I have to state it, for the record: I think WPGU (107.1 FM) is the best commercial radio station in Illinois. No sarcasm here. I promise.
The station’s playlist engages me, every time I listen in. After all, WPGU’s Music Director, Mat Brown, added “Living Through Another Cuba” by XTC this year, and for that, I am eternally impressed and grateful.
But that doesn’t mean they are off the hook.
The WPGU/Buzz Local Music Awards are here again, and in my humble opinion, this charade is actually a bad thing for the music scene: the musicians, the venues, the promoters, the audience — everyone.
WPGU hasn’t proven to the community that they are really worthy of presenting an awards show. Given how the nominees are selected and the way in which the awards’ winners are chosen, this type of event and campaign does nothing but divide the bands and dilute the strength of Champaign-Urbana’s music scene.
The nominees were announced on Monday, and while I am amazed by the diversity of talent and the wealth of resources in this scene, I can’t help but feel a deep sense of wonderment as to why and how an event like this takes place, especially sponsored by a radio station that doesn’t seem to have much understanding of what it means to actively engage the live music scene in this community.
The Local Music Awards are an easy way for Illini Media Company to pretend to care. The awards are a fabulous tool to get people to pay attention to them as well. After all, they have the media at their finger tips. They are the media. But for a station that won’t hardly promote or sponsor live music shows unless dollars are attached to the deal, it’s incredulous and mysterious that they would choose to use the local and not-so-local bands from this town to further promote themselves without considering how the event might be considered demeaning.
WPGU too often ignores the live music scene in Champaign-Urbana simply because the scene is not economically equipped to afford their advertising prices. In the end, for some reason, they are hung up on pretty much only promoting events that people have paid for them to promote.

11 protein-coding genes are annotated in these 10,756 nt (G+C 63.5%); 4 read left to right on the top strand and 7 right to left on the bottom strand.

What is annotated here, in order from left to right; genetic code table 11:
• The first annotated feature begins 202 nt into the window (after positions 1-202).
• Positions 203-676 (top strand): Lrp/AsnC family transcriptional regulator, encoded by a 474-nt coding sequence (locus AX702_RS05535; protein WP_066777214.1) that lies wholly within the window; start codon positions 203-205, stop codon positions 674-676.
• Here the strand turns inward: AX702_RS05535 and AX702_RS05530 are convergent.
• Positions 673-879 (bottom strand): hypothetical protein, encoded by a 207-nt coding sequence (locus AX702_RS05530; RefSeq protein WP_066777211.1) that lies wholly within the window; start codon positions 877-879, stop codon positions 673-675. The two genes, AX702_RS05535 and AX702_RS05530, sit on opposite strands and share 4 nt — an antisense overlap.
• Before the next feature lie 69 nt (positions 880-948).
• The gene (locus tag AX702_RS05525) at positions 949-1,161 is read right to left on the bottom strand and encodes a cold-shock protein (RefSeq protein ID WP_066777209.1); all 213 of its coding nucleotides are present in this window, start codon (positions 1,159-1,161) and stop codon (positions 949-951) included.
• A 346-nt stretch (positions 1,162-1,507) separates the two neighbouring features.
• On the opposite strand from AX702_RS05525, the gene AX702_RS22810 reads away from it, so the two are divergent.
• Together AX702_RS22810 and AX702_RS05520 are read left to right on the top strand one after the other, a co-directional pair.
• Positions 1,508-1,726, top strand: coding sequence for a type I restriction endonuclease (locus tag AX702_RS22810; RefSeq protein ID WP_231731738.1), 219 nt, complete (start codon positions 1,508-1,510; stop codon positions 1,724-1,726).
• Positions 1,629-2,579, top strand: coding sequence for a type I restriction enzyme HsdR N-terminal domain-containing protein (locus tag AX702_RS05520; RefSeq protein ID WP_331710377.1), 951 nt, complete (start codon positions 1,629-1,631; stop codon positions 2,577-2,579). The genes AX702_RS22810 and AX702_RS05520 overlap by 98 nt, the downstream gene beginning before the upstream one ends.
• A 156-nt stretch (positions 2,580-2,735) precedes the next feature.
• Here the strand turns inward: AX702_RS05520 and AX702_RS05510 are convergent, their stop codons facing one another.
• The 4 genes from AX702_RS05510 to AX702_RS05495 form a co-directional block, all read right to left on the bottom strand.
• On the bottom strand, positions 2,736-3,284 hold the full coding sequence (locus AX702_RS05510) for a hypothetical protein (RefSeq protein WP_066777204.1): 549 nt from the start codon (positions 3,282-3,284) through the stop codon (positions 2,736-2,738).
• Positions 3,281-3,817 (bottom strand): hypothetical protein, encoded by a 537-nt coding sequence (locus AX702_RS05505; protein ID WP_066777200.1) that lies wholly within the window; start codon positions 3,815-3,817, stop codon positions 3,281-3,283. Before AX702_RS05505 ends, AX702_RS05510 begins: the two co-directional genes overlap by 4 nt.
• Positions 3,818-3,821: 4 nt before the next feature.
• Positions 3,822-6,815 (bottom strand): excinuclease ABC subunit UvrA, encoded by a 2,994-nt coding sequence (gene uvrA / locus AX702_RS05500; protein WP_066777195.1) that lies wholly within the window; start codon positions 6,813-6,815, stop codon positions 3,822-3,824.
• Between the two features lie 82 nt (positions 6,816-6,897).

Why can’t it work another way? It can. Allow me to make a suggestion:
I suggest you choose at least one show a week to promote at a rotating cast of venues. Whether it’s a touring artist or simply a good local show, go out of your way to promote it. Do it with your Ticket Tuesday promotion, but also have your DJs mention the event as often as possible. Increase the airplay of the artists performing that week, pump it up with live-reads (which is the DJ simply talking about the show) and pre-record promos to drop in with paid advertisements. Park the van in front of the venue, give away a Frisbee, flirt with show-goers, make your own flyers – that sort of thing.
Click through openingbands.com and websites for Highdive, The Canopy Club, The Iron Post, Courtyard Café, Aroma, Mike ‘N Molly’s, Krannert Center, Independent Media Center and all the other venues around town. Talk to the owners, talent buyers and bands who put on shows. Choose these shows based on what you want to promote, and not based on what they pay you to promote.
After all, you’re a radio station. It would be in your best interest to actively seek out live music shows to promote yourself to a music-listening audience.
Listen. WPGU is not some demonic and horrible organization that is out to get the local music scene. No one is twisting their Machiavellian moustache in an effort to dismantle the things that people work hard to preserve and maintain. It seems, however, there are a lot of people at the station with great ideas that are being stifled by the sales and advertising departments.
But these Local Music Awards and the show that accompanies them? They have to go. And not just because I think the station makes a mistake every time they choose to ignore all of the great shows going on in town. That would be close minded.
The Awards need to go because they pit bands against bands in a Myspace-style popularity contest that divides rather than unites. It’s a cleverly disguised promotion for WPGU, bought by advertisers, and served up to you, the consumer, with almost total disregard for the musicians who work so diligently to make this music scene into something real, and of worth to us all.
Why is it so difficult for the station to see live music shows as a great place to promote themselves? Why do they need to be bought in order for them to properly engage in an event? Why are they so insistent on the idea that a live music show can be sold commercially, the way that Arby’s promotes a fish sandwich or a tanning salon tries to sell manufactured UV rays? Why is it so hard for them to believe in the idea that a partnership with the venues and bands in town might go a long way to get those sagging ratings back up? Why can’t this be one big media trade?
But above all, why does WPGU host an event that divides the very community that it seeks to unite?
It’s beyond me.